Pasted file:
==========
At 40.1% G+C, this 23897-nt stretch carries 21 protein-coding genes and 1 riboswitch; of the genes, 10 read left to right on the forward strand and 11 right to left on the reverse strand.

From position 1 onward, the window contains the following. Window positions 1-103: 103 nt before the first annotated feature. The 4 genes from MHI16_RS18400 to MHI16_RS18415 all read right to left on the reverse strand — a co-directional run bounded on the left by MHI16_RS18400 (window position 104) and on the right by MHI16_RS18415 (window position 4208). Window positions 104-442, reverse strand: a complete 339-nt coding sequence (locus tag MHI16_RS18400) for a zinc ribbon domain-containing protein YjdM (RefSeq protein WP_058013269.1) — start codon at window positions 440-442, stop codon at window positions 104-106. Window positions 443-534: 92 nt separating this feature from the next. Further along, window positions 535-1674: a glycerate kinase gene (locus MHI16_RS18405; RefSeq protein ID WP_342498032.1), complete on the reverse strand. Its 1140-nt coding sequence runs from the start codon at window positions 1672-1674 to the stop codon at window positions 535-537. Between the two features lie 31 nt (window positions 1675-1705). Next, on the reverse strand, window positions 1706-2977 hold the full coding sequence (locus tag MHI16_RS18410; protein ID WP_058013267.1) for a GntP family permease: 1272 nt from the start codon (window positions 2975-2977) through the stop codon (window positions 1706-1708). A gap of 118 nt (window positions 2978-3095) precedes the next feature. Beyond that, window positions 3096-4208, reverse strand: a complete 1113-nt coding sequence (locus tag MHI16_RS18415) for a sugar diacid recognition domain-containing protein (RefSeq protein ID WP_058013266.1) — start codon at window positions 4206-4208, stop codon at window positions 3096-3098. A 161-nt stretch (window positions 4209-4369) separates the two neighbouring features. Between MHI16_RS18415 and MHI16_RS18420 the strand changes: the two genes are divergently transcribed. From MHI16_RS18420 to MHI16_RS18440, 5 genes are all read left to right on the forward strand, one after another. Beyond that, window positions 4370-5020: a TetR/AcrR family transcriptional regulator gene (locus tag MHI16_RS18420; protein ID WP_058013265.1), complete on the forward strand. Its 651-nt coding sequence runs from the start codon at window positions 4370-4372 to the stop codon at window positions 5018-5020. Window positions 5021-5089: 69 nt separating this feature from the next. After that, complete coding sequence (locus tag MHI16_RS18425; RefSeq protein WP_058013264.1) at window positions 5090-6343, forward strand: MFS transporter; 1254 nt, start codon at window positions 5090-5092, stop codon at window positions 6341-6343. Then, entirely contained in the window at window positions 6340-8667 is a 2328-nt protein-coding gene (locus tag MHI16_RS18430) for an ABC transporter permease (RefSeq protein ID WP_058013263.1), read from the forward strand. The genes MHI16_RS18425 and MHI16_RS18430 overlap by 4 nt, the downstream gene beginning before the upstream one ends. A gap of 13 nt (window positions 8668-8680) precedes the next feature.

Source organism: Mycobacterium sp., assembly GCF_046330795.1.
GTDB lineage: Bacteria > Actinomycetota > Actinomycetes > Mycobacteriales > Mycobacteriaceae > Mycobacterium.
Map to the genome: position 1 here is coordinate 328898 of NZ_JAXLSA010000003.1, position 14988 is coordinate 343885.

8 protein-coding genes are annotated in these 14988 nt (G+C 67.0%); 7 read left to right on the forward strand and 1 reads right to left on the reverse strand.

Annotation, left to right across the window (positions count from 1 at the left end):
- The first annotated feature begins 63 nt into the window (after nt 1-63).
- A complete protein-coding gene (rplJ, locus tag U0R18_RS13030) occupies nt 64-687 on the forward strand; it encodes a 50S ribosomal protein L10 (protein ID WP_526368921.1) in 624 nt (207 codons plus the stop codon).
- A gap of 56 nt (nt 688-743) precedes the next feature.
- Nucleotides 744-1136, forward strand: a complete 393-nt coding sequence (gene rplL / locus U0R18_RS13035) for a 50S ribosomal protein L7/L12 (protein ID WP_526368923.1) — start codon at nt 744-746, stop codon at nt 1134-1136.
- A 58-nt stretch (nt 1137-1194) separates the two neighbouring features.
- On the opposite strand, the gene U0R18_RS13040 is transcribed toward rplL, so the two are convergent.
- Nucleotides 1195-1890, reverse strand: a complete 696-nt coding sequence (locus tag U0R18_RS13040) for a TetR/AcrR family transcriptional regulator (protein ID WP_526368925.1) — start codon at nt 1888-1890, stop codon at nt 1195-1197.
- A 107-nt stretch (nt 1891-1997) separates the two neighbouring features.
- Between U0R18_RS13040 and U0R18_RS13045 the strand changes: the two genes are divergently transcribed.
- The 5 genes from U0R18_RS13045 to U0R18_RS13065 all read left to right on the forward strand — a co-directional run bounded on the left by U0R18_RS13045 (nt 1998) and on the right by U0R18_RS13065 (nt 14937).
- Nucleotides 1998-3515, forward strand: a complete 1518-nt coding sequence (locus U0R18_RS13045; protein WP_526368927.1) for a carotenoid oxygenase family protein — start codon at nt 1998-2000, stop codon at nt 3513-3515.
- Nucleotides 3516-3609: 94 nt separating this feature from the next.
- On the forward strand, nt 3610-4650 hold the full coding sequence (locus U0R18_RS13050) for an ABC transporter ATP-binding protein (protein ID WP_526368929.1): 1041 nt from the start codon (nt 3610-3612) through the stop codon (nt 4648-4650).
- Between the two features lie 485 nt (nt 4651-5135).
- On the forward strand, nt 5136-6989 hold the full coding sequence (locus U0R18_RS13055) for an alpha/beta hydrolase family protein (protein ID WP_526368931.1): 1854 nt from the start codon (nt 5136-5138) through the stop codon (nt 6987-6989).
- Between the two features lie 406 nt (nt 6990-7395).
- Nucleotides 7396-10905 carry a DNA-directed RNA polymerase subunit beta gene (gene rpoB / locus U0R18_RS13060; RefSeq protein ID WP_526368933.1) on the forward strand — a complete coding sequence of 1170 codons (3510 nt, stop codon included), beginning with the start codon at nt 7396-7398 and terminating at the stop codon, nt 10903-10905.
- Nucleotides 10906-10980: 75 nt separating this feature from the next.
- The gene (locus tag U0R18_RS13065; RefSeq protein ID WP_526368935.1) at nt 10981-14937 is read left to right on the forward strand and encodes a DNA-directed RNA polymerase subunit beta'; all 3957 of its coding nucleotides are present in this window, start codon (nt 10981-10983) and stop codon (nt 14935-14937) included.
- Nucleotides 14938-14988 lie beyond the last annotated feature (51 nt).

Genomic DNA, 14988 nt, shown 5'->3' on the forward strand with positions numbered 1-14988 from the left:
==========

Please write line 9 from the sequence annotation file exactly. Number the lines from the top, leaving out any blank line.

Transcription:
- A complete protein-coding gene (rplJ, locus tag U0R18_RS13030) occupies nt 64-687 on the forward strand; it encodes a 50S ribosomal protein L10 (protein ID WP_526368921.1) in 624 nt (207 codons plus the stop codon).